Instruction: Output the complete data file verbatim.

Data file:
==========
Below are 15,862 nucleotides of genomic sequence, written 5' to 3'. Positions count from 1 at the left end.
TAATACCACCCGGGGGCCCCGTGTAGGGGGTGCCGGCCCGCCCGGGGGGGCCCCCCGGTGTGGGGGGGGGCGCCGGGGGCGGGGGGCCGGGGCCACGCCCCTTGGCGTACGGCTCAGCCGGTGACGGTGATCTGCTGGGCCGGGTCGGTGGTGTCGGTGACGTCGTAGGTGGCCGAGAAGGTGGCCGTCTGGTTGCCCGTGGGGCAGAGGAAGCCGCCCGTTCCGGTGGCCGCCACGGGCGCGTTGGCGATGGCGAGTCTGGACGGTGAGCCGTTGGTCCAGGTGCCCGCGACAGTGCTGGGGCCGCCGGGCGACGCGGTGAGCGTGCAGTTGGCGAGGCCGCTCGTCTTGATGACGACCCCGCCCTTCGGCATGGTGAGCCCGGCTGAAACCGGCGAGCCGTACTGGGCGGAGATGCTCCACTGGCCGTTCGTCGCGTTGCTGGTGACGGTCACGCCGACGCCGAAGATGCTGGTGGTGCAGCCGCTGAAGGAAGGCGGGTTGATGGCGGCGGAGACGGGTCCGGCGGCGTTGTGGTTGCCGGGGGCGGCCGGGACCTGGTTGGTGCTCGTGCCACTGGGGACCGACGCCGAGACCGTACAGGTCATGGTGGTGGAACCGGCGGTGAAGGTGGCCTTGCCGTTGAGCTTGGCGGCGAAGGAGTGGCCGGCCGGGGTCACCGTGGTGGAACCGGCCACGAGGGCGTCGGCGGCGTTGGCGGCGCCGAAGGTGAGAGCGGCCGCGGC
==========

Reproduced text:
Below are 15,862 nucleotides of genomic sequence, written 5' to 3'. Positions count from 1 at the left end.
TAATACCACCCGGGGGCCCCGTGTAGGGGGTGCCGGCCCGCCCGGGGGGGCCCCCCGGTGTGGGGGGGGGCGCCGGGGGCGGGGGGCCGGGGCCACGCCCCTTGGCGTACGGCTCAGCCGGTGACGGTGATCTGCTGGGCCGGGTCGGTGGTGTCGGTGACGTCGTAGGTGGCCGAGAAGGTGGCCGTCTGGTTGCCCGTGGGGCAGAGGAAGCCGCCCGTTCCGGTGGCCGCCACGGGCGCGTTGGCGATGGCGAGTCTGGACGGTGAGCCGTTGGTCCAGGTGCCCGCGACAGTGCTGGGGCCGCCGGGCGACGCGGTGAGCGTGCAGTTGGCGAGGCCGCTCGTCTTGATGACGACCCCGCCCTTCGGCATGGTGAGCCCGGCTGAAACCGGCGAGCCGTACTGGGCGGAGATGCTCCACTGGCCGTTCGTCGCGTTGCTGGTGACGGTCACGCCGACGCCGAAGATGCTGGTGGTGCAGCCGCTGAAGGAAGGCGGGTTGATGGCGGCGGAGACGGGTCCGGCGGCGTTGTGGTTGCCGGGGGCGGCCGGGACCTGGTTGGTGCTCGTGCCACTGGGGACCGACGCCGAGACCGTACAGGTCATGGTGGTGGAACCGGCGGTGAAGGTGGCCTTGCCGTTGAGCTTGGCGGCGAAGGAGTGGCCGGCCGGGGTCACCGTGGTGGAACCGGCCACGAGGGCGTCGGCGGCGTTGGCGGCGCCGAAGGTGAGAGCGGCCGCGGC